Yesterday afternoon, as expected, the Federal Trade Commission (FTC) announced its Final Rule banning noncompetes throughout the United States during an open hearing available to the public. The FTC’s Final Rule is more measured than the proposed rule announced on January 5, 2023 in several key respects–most notably, (1) nonsolicitation agreements are not prohibited, with some caveats explained below and (2) nondisclosure agreements (NDAs) seem to be on somewhat better footing, as the FTC has abandoned its proposed de facto noncompete test, also with some caveats below. Not unexpectedly, the vote broke down along party lines, 3-2, with the Democratic commissioners voting in favor and the Republican commissioners voting against it. The Final Rule is not yet effective, and the U.S. Chamber of Commerce has already filed a lawsuit challenging it today. Many commentators (including yours truly) believe the Final Rule will not survive that litigation. And while it is an inherently political rule, it does provide some lifelines for employers eager to protect their trade secrets and customer relationships. Here are my preliminary thoughts on what employers and employees need to know.

Quick History: As followers of this blog already know, after his election, President Biden issued an Executive Order that was short on detail and simply encouraged the FTC to take unspecified action against unfair noncompetes and other agreements limiting employee mobility.  On its face, the Executive Order focused on “unfair” agreements which have generally been understood to mean noncompetes imposed on lower-wage workers. 

On January 5, 2023, the FTC announced a proposed rule that would ban noncompetes and de facto noncompetes. That proposed rule received unprecedented public feedback, including approximately 26,000 comments from employers, employees, attorneys, academics and trade groups.

The Expected: The Final Rule provides that it is an unfair method of competition—and therefore a violation of Section 5 of the FTC Act—for employers to enter into noncompetes with workers after the effective date. That effective date is defined as 120 days after the Final Rule’s publication in the Federal Register. Existing noncompetes with workers, other than senior executives, will not be enforceable after the effective date of the Final Rule. The Final Rule defines the term “senior executive” to refer to workers earning more than $151,164 annually who are in a “policy-making position.”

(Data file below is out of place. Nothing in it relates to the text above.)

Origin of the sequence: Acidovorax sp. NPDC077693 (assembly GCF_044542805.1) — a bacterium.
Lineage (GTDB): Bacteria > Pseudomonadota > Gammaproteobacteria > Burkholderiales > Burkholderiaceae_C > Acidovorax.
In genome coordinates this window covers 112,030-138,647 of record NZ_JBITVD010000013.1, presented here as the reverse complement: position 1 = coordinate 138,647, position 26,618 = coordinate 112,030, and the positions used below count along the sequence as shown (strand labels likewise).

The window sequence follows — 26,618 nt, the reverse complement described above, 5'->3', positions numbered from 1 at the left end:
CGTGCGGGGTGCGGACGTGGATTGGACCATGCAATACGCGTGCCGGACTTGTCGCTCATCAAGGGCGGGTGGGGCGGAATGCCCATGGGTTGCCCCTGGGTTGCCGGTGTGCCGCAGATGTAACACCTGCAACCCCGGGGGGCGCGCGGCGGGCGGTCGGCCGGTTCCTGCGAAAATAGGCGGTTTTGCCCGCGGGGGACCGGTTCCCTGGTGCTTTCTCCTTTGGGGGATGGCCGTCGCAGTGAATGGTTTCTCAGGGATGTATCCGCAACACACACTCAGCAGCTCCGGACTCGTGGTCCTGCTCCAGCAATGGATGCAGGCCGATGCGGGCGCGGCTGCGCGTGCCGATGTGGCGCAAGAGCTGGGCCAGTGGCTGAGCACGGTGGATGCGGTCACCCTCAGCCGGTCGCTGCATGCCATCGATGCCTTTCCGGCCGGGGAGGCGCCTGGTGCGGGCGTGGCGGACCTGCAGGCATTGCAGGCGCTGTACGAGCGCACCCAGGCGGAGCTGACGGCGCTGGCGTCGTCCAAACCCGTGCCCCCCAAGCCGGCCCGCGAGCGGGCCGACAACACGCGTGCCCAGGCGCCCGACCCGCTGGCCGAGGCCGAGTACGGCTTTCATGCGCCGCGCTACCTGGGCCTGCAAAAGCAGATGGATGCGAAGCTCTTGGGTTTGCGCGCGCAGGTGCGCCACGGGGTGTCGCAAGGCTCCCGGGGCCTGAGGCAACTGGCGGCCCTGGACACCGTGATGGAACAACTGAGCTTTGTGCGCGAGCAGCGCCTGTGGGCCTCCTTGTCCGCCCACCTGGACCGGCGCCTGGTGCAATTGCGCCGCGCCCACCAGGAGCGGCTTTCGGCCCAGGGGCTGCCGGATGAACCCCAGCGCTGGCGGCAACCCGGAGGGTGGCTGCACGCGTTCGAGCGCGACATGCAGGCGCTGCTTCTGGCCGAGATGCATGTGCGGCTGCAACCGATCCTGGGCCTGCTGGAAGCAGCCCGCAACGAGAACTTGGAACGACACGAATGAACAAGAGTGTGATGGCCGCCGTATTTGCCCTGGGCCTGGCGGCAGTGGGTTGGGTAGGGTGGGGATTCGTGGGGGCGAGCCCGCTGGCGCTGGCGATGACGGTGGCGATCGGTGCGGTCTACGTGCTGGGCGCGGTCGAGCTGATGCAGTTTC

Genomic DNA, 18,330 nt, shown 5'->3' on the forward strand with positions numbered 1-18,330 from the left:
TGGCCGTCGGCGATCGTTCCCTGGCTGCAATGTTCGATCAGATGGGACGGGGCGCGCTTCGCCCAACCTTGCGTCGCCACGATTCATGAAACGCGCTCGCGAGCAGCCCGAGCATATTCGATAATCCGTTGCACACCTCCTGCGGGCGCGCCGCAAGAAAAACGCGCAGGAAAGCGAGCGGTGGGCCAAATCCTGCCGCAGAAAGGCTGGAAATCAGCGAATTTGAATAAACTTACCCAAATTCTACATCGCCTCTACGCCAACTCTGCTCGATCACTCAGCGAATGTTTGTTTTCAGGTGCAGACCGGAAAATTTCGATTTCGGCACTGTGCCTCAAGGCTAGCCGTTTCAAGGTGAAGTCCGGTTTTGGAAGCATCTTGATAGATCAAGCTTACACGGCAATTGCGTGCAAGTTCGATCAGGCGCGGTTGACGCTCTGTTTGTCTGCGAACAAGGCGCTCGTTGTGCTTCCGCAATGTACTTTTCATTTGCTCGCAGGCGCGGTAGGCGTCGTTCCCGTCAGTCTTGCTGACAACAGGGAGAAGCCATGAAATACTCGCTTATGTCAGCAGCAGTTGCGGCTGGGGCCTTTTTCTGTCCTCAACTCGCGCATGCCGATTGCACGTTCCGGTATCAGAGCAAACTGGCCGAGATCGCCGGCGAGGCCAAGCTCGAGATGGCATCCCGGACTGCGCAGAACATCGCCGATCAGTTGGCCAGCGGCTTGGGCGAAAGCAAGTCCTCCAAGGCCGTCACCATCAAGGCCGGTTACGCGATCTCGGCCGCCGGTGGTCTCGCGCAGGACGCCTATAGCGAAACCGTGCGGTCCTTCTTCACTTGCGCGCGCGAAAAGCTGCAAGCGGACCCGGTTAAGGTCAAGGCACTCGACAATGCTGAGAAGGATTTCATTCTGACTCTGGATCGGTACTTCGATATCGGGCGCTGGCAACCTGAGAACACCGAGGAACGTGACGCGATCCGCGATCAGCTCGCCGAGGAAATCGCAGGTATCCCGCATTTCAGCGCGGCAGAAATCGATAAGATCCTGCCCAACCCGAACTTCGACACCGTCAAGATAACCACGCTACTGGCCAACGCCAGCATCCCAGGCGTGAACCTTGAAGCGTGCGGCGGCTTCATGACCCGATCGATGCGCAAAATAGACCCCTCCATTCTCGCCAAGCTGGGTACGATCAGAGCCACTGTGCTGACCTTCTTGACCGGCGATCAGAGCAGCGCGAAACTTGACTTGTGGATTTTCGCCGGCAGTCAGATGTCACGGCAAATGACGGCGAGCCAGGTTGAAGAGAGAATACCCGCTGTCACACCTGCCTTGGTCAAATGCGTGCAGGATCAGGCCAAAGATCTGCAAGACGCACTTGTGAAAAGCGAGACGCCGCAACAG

Noncompetes are defined under the Final Rule as follows:

“A term or condition of employment that prohibits a worker from, penalizes a worker for, or functions to prevent a worker from:

(i) seeking or accepting work in the United States . . . where such work would begin after the conclusion of the employment . . . ;

(ii) operating a business in the United States after the conclusion of the employment . . . .”

As explained below, the biggest definitional problem will be what agreements “function” as a noncompete.

The Final Rule requires employers to provide a notice to employees that their noncompetes are no longer enforceable. The FTC has been gracious enough to provide a sample notice for employers wishing to do so in the Final Rule.

The Final Rule’s ban will apply nationwide, overriding state laws regarding noncompete agreements and will be retroactive, except as to existing noncompetes with senior executives. 

The Unexpected: I am still reviewing the 570 pages of analysis and commentary released with the Final Rule yesterday afternoon. But based on my preliminary review, the Final Rule does not go as far as the proposed rule announced last year.

The Final Rule expressly allows nonsolicitation provisions to be used as a tool to protect customer relationships. This should provide adequate protection to employers concerned that their sales representatives may try to take advantage of the access they have been provided to those customers. For the uninitiated, a nonsolicitation provision allows an employee to compete against their former employer provided they do not solicit or do business with customers that they serviced at their previous employer for a limited period of time, generally 1 to 2 years.